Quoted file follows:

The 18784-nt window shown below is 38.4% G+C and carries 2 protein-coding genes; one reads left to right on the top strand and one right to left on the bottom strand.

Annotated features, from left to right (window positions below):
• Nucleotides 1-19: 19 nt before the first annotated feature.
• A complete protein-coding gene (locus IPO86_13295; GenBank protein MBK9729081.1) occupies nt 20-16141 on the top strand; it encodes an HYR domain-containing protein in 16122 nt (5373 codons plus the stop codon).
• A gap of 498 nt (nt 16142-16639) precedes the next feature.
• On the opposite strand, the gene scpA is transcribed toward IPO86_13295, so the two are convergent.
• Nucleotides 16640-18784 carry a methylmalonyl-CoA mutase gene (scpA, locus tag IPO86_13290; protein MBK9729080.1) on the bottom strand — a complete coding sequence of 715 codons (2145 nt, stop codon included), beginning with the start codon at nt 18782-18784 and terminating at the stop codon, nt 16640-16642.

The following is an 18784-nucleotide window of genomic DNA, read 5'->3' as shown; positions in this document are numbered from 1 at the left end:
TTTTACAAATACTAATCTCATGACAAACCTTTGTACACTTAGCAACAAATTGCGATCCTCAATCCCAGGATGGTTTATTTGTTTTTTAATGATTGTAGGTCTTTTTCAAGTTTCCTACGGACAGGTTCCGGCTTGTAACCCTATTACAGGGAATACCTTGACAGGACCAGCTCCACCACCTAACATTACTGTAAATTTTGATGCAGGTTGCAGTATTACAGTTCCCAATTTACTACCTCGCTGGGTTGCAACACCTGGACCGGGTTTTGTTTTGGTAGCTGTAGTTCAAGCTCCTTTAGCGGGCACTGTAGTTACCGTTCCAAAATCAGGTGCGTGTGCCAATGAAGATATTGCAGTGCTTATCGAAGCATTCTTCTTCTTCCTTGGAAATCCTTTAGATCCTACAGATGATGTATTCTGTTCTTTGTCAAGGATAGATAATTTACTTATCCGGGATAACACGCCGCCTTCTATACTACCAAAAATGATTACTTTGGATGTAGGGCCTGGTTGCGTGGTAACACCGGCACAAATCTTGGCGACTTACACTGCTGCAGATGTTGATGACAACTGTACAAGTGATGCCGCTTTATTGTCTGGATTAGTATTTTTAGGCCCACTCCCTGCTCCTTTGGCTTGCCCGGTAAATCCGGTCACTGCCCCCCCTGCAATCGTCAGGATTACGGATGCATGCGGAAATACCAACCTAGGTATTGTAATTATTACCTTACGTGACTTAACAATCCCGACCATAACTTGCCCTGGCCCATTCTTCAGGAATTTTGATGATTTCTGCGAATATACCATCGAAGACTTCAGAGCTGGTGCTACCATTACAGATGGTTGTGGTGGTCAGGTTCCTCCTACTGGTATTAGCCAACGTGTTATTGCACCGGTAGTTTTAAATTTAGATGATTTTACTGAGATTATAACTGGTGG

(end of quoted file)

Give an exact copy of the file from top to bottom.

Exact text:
The 18784-nt window shown below is 38.4% G+C and carries 2 protein-coding genes; one reads left to right on the top strand and one right to left on the bottom strand.

Annotated features, from left to right (window positions below):
• Nucleotides 1-19: 19 nt before the first annotated feature.
• A complete protein-coding gene (locus IPO86_13295; GenBank protein MBK9729081.1) occupies nt 20-16141 on the top strand; it encodes an HYR domain-containing protein in 16122 nt (5373 codons plus the stop codon).
• A gap of 498 nt (nt 16142-16639) precedes the next feature.
• On the opposite strand, the gene scpA is transcribed toward IPO86_13295, so the two are convergent.
• Nucleotides 16640-18784 carry a methylmalonyl-CoA mutase gene (scpA, locus tag IPO86_13290; protein MBK9729080.1) on the bottom strand — a complete coding sequence of 715 codons (2145 nt, stop codon included), beginning with the start codon at nt 18782-18784 and terminating at the stop codon, nt 16640-16642.

The following is an 18784-nucleotide window of genomic DNA, read 5'->3' as shown; positions in this document are numbered from 1 at the left end:
TTTTACAAATACTAATCTCATGACAAACCTTTGTACACTTAGCAACAAATTGCGATCCTCAATCCCAGGATGGTTTATTTGTTTTTTAATGATTGTAGGTCTTTTTCAAGTTTCCTACGGACAGGTTCCGGCTTGTAACCCTATTACAGGGAATACCTTGACAGGACCAGCTCCACCACCTAACATTACTGTAAATTTTGATGCAGGTTGCAGTATTACAGTTCCCAATTTACTACCTCGCTGGGTTGCAACACCTGGACCGGGTTTTGTTTTGGTAGCTGTAGTTCAAGCTCCTTTAGCGGGCACTGTAGTTACCGTTCCAAAATCAGGTGCGTGTGCCAATGAAGATATTGCAGTGCTTATCGAAGCATTCTTCTTCTTCCTTGGAAATCCTTTAGATCCTACAGATGATGTATTCTGTTCTTTGTCAAGGATAGATAATTTACTTATCCGGGATAACACGCCGCCTTCTATACTACCAAAAATGATTACTTTGGATGTAGGGCCTGGTTGCGTGGTAACACCGGCACAAATCTTGGCGACTTACACTGCTGCAGATGTTGATGACAACTGTACAAGTGATGCCGCTTTATTGTCTGGATTAGTATTTTTAGGCCCACTCCCTGCTCCTTTGGCTTGCCCGGTAAATCCGGTCACTGCCCCCCCTGCAATCGTCAGGATTACGGATGCATGCGGAAATACCAACCTAGGTATTGTAATTATTACCTTACGTGACTTAACAATCCCGACCATAACTTGCCCTGGCCCATTCTTCAGGAATTTTGATGATTTCTGCGAATATACCATCGAAGACTTCAGAGCTGGTGCTACCATTACAGATGGTTGTGGTGGTCAGGTTCCTCCTACTGGTATTAGCCAACGTGTTATTGCACCGGTAGTTTTAAATTTAGATGATTTTACTGAGATTATAACTGGTGG